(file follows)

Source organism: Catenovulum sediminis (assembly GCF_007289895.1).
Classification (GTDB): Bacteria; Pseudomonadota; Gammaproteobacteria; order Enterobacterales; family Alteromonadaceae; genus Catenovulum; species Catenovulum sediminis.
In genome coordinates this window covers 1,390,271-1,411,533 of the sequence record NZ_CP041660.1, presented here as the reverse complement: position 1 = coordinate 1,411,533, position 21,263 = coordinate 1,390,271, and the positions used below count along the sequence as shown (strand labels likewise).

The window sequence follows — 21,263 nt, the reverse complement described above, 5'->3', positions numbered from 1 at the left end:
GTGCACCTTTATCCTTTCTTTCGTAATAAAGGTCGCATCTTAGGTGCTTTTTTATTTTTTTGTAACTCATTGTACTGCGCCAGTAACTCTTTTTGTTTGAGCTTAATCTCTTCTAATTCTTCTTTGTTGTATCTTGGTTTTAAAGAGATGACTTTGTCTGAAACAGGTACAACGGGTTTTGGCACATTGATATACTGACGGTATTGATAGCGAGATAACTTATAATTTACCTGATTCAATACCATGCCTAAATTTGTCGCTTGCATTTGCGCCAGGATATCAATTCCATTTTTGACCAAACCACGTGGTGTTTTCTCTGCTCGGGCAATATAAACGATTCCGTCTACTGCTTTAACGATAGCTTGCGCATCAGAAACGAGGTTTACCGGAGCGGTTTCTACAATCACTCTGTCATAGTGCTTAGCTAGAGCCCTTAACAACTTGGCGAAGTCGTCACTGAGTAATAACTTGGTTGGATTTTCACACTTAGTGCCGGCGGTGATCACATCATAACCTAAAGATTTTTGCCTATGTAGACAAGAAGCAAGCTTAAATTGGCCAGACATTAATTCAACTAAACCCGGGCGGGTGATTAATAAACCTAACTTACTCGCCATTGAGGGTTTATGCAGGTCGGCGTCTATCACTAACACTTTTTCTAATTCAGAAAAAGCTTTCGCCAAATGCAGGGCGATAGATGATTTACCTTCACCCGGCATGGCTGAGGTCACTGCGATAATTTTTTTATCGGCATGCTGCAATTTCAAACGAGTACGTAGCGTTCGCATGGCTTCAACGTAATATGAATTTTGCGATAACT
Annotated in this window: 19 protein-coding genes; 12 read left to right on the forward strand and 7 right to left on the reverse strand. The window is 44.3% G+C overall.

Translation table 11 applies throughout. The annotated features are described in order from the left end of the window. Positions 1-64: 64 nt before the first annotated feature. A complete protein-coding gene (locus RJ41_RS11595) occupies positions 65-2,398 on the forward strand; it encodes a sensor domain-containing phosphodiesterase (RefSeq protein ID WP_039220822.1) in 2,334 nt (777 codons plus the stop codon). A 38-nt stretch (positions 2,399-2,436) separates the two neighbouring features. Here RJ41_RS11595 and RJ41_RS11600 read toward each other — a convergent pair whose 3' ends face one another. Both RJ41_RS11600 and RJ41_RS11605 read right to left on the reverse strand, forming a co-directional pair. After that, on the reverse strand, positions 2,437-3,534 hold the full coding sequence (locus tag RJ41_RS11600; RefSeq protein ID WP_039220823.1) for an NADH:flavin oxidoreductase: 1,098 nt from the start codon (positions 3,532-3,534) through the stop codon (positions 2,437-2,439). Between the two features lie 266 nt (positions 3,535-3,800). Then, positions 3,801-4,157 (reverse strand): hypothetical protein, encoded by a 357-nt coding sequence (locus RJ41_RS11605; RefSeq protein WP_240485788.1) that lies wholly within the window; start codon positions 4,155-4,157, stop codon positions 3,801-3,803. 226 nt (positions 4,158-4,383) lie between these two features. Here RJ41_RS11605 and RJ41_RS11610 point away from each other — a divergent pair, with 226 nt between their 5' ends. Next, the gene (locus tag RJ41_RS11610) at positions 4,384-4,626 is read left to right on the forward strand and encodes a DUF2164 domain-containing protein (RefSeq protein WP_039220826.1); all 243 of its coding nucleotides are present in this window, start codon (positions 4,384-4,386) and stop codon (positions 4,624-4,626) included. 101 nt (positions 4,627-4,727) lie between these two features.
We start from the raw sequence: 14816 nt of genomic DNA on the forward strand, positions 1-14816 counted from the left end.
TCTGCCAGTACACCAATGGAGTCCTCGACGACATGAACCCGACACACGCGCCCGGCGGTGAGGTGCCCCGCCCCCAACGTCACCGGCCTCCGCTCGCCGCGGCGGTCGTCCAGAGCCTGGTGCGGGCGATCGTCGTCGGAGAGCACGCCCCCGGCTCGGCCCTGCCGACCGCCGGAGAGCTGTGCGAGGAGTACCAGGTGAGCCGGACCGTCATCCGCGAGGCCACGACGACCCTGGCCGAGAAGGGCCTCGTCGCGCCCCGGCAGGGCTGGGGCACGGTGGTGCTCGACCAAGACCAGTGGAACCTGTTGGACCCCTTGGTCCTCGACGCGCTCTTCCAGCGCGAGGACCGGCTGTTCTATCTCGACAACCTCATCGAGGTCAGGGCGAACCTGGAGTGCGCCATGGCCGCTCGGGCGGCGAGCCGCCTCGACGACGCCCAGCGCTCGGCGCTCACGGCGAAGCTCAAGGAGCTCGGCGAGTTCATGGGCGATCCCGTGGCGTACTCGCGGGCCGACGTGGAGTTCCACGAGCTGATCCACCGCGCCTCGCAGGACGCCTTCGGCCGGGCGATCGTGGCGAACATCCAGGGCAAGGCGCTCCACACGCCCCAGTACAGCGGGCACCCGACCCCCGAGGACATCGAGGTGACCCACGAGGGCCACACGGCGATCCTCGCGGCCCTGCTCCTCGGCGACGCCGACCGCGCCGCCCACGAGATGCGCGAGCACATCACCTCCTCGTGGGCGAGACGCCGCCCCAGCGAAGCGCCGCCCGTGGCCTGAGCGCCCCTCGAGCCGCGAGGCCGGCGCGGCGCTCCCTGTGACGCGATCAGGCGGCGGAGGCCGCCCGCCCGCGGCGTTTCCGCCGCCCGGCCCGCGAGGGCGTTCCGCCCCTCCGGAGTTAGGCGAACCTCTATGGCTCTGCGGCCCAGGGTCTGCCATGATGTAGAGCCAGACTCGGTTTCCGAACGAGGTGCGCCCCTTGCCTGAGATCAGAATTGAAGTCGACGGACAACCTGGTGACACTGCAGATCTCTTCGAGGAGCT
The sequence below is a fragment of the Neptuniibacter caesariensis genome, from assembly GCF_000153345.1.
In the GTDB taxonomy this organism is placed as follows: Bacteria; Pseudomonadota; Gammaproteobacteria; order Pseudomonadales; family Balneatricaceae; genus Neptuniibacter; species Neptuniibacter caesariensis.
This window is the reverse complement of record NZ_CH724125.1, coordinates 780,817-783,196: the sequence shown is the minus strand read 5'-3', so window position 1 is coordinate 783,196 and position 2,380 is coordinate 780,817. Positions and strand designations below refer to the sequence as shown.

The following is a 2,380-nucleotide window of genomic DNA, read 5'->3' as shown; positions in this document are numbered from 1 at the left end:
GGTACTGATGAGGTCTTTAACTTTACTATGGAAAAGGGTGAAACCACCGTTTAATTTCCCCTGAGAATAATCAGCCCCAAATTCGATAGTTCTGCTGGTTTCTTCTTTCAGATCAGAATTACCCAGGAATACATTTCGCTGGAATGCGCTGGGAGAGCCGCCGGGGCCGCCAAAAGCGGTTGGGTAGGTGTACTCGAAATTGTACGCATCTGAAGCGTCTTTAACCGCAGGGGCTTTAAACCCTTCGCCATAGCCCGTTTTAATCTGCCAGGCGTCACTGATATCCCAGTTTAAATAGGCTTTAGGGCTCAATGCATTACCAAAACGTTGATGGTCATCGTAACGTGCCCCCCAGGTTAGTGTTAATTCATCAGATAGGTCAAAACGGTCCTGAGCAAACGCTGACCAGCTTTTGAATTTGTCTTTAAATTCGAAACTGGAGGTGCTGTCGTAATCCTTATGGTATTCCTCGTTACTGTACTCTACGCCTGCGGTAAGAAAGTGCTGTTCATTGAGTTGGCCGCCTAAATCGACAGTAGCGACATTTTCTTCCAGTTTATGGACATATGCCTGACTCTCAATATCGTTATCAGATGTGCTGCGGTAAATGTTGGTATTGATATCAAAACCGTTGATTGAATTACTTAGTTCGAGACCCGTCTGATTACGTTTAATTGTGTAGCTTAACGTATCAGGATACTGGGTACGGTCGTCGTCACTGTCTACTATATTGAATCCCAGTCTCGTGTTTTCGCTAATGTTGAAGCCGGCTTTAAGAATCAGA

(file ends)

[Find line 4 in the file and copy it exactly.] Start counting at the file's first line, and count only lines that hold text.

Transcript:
The window sequence follows — 21,263 nt, the reverse complement described above, 5'->3', positions numbered from 1 at the left end: